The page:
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Pretoria - Somali shop owners from Mamelodi East have been forced to flee the area and cram together in a house in Pretoria West with barely enough space, rather than face death.
This follows what are believed to be xenophobic attacks during which their shops were looted and one of them killed since the violence started on Saturday.
About 300 men, women and children now live together in the Somali-owned Pretoria West house.
“We are contemplating going back to our war-torn country, where imminent death would be better than dying here,” one shop owner said.
He was among a group who had escaped the strife in the dead of Tuesday night in Mamelodi East, after watching a fellow Somali being attacked by a group of young people who also raided, and emptied, his spaza shop.
The foreign national said things had quickly gotten out of hand during what he referred to as xenophobic attacks. “They have been targeting our businesses. Since Saturday organised groups of youth have been coming with so much force they swept everything in their path.”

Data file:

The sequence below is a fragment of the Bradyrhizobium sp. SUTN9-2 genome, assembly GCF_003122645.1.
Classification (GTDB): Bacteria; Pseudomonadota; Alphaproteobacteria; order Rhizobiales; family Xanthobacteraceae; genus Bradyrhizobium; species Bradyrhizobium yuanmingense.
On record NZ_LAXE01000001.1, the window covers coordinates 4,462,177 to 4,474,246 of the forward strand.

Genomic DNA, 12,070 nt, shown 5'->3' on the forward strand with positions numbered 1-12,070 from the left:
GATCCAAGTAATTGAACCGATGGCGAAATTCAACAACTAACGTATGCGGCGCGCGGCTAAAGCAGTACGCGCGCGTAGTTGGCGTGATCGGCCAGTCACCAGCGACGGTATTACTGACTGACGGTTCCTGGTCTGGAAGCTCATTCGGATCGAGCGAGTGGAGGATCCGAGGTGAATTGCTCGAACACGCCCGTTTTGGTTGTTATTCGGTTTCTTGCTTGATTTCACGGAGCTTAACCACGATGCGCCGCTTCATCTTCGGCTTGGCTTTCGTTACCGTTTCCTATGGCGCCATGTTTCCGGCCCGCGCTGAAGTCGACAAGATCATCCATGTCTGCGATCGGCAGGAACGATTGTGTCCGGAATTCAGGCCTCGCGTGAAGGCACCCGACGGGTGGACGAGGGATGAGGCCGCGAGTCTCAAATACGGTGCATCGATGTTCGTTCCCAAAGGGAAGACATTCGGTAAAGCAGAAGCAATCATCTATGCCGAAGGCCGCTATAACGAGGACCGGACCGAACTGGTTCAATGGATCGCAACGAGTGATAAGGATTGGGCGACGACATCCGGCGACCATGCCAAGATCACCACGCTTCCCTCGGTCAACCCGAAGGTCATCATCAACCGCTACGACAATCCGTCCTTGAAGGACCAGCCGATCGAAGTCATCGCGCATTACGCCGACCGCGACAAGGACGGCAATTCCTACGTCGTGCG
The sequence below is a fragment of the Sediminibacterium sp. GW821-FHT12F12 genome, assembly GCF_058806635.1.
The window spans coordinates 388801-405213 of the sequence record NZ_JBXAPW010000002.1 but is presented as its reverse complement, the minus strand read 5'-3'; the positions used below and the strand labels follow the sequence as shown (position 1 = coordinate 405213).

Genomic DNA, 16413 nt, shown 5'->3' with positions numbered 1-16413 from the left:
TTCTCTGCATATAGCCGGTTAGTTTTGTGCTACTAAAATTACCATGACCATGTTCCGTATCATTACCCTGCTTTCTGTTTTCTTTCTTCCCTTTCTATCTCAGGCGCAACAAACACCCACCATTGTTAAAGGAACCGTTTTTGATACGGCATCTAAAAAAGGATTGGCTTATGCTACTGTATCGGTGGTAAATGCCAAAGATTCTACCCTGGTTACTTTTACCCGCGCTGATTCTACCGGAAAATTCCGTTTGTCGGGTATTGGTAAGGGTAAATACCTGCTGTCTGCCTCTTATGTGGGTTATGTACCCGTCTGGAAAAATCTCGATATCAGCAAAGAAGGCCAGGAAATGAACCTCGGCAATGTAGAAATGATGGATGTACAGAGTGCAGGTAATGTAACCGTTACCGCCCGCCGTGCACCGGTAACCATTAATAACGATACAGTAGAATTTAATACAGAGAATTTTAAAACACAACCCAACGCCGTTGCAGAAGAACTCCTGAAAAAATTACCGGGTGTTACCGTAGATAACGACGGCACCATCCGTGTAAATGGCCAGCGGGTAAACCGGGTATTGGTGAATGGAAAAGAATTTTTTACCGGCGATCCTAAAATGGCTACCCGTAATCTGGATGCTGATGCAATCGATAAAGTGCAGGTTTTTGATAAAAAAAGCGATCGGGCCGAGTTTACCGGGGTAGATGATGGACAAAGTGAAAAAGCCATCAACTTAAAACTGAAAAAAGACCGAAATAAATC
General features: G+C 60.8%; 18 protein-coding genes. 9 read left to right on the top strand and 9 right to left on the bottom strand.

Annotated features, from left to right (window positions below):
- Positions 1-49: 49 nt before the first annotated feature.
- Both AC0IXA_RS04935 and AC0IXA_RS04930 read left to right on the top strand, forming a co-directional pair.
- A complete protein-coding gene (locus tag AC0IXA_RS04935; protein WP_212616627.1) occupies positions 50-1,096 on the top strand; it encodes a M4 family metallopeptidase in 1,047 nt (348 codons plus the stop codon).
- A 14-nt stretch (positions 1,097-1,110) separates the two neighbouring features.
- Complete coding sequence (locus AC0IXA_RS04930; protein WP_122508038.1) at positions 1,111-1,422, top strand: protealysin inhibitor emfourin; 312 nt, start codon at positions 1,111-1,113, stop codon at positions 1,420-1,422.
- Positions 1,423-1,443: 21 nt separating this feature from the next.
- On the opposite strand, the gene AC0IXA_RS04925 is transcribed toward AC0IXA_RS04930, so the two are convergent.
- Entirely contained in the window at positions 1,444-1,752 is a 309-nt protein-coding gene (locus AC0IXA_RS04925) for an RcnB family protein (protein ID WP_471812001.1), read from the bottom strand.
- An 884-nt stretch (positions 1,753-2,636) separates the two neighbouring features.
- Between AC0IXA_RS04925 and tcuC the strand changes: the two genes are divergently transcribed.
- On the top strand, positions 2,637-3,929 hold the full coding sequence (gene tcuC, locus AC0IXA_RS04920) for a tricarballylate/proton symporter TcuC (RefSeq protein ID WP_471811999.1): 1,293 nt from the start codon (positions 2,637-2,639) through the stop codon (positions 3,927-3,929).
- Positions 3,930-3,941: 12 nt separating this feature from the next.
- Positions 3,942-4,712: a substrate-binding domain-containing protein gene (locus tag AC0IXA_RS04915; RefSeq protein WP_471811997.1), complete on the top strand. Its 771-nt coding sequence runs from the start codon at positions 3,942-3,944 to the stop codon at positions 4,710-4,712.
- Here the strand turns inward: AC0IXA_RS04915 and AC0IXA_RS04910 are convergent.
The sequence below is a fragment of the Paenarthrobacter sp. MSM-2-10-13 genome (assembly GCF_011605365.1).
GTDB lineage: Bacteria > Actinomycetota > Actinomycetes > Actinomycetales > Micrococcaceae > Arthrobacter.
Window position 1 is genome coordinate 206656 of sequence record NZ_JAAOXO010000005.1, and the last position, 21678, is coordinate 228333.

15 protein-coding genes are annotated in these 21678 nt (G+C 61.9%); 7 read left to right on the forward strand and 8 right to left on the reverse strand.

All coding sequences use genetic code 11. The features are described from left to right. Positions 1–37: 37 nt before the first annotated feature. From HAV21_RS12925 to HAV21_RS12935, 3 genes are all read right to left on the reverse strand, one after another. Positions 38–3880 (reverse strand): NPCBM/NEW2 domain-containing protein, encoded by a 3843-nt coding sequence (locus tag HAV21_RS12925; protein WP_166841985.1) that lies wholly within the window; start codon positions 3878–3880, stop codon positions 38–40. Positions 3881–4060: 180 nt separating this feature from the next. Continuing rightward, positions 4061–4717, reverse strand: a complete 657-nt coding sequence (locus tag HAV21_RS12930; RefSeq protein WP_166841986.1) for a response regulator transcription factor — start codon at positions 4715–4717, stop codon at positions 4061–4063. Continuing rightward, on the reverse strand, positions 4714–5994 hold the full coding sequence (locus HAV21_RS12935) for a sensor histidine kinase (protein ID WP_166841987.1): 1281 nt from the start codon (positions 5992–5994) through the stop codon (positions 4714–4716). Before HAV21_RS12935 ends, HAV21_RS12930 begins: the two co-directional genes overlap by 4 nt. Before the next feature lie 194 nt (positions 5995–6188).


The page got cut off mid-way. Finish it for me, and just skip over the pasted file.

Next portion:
The groups, of up to 100 young men, looted the shops of everything – from food to barrels of paraffin, cold drinks and airtime vouchers.
The Somalians said one owner was in Pretoria West when he was informed that his shop was under attack. He rushed there, only to be attacked and killed by an angry mob, they said.
“They broke his skull and many bones in his body. His face was a complete mess,” another Somali man said.
Abdirahman Khalif, who had his left hand in plaster yesterday, had stayed on until Tuesday evening, when the mob descended on his shop.
“I’d just been warned that they were coming my way. I had called the cops and locked up, hoping to escape before they arrived.”
But the group arrived first. Some went straight for the security gates of his shop, a handful came for him, swiping at him with knives and knocking him to the ground, all the while telling him he had overstayed his welcome in the community.
“They hit me with a steel pole and cut my hand with a sharp object.”
A fellow Somali, who had witnessed the attack, bundled him into a car and rushed him to Kalafong Hospital, where he was treated for a broken arm.
“We have nothing and no one to turn to, because the police have been ignoring us and leaving us vulnerable to the attacks,” Abdi Abdullah Omar said.
Looters had taken everything he owned, including his clothes, blankets and furniture. “I have been in these clothes since Monday, but I count myself lucky to have escaped with my documentation, and my life,” the 43-year-old said.
The Somali nationals said they would eat from their stock until they received assistance, but their immediate worry was the cold at night, as they have no blankets. “The city and government have not intervened in this humanitarian crisis, maybe we are better off going back home,” Omar said.
Police spokesman Captain Tsekiso Mofokeng said investigations into the attacks were continuing.